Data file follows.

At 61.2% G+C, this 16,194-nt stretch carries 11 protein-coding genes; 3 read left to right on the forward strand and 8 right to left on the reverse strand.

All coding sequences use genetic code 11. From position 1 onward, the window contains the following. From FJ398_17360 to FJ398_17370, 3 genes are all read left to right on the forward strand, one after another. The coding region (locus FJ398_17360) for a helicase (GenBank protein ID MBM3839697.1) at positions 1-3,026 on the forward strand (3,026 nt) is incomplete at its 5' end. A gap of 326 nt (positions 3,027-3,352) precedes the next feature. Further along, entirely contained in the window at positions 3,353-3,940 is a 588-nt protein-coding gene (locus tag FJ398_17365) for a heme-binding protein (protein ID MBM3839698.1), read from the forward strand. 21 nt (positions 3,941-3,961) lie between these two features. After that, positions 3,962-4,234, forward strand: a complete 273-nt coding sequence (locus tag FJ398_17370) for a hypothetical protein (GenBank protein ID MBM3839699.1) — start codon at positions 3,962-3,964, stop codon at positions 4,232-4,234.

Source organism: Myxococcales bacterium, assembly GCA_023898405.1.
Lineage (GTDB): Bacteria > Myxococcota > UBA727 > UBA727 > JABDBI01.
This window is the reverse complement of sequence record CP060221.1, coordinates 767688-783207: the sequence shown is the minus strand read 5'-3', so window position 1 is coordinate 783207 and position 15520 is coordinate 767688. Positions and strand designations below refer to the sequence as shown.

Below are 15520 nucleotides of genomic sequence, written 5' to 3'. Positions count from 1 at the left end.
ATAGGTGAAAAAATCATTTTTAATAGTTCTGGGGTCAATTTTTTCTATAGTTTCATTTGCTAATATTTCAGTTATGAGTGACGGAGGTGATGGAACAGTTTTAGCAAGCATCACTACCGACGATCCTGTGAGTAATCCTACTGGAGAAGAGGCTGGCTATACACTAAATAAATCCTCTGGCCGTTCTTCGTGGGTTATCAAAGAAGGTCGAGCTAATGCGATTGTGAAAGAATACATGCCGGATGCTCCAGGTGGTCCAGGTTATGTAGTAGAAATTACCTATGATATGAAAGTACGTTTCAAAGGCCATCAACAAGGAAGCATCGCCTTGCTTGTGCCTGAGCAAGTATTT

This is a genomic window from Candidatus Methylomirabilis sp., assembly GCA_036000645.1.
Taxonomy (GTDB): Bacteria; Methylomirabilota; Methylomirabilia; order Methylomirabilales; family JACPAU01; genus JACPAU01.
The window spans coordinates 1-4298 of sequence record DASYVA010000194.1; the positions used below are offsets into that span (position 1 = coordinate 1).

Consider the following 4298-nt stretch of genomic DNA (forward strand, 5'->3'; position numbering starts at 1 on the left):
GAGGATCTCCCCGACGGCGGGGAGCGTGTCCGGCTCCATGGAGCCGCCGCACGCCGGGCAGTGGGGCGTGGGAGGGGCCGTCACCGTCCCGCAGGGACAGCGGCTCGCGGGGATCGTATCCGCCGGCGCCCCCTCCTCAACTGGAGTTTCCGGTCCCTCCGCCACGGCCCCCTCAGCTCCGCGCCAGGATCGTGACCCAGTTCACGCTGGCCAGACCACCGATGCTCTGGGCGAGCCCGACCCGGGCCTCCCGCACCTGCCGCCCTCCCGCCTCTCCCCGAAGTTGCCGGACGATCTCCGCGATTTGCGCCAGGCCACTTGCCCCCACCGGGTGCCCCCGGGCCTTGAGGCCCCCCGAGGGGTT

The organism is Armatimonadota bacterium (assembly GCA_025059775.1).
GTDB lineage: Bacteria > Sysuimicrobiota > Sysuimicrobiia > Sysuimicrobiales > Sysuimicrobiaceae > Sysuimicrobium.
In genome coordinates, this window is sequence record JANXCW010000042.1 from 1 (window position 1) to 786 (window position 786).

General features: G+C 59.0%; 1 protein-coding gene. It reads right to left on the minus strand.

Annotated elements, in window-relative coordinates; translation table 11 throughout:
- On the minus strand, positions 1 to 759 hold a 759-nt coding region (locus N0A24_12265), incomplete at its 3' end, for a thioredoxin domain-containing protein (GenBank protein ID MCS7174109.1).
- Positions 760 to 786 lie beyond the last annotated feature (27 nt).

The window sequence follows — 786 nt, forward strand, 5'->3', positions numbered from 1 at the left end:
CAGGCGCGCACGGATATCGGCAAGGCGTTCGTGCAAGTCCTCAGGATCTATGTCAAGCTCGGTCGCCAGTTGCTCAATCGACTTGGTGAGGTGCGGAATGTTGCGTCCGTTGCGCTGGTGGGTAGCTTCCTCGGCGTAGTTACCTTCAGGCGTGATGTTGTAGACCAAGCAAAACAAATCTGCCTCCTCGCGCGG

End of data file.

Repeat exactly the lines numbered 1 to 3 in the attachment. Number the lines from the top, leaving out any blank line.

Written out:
At 61.2% G+C, this 16,194-nt stretch carries 11 protein-coding genes; 3 read left to right on the forward strand and 8 right to left on the reverse strand.

All coding sequences use genetic code 11. From position 1 onward, the window contains the following. From FJ398_17360 to FJ398_17370, 3 genes are all read left to right on the forward strand, one after another. The coding region (locus FJ398_17360) for a helicase (GenBank protein ID MBM3839697.1) at positions 1-3,026 on the forward strand (3,026 nt) is incomplete at its 5' end. A gap of 326 nt (positions 3,027-3,352) precedes the next feature. Further along, entirely contained in the window at positions 3,353-3,940 is a 588-nt protein-coding gene (locus tag FJ398_17365) for a heme-binding protein (protein ID MBM3839698.1), read from the forward strand. 21 nt (positions 3,941-3,961) lie between these two features. After that, positions 3,962-4,234, forward strand: a complete 273-nt coding sequence (locus tag FJ398_17370) for a hypothetical protein (GenBank protein ID MBM3839699.1) — start codon at positions 3,962-3,964, stop codon at positions 4,232-4,234.

Source organism: Myxococcales bacterium, assembly GCA_023898405.1.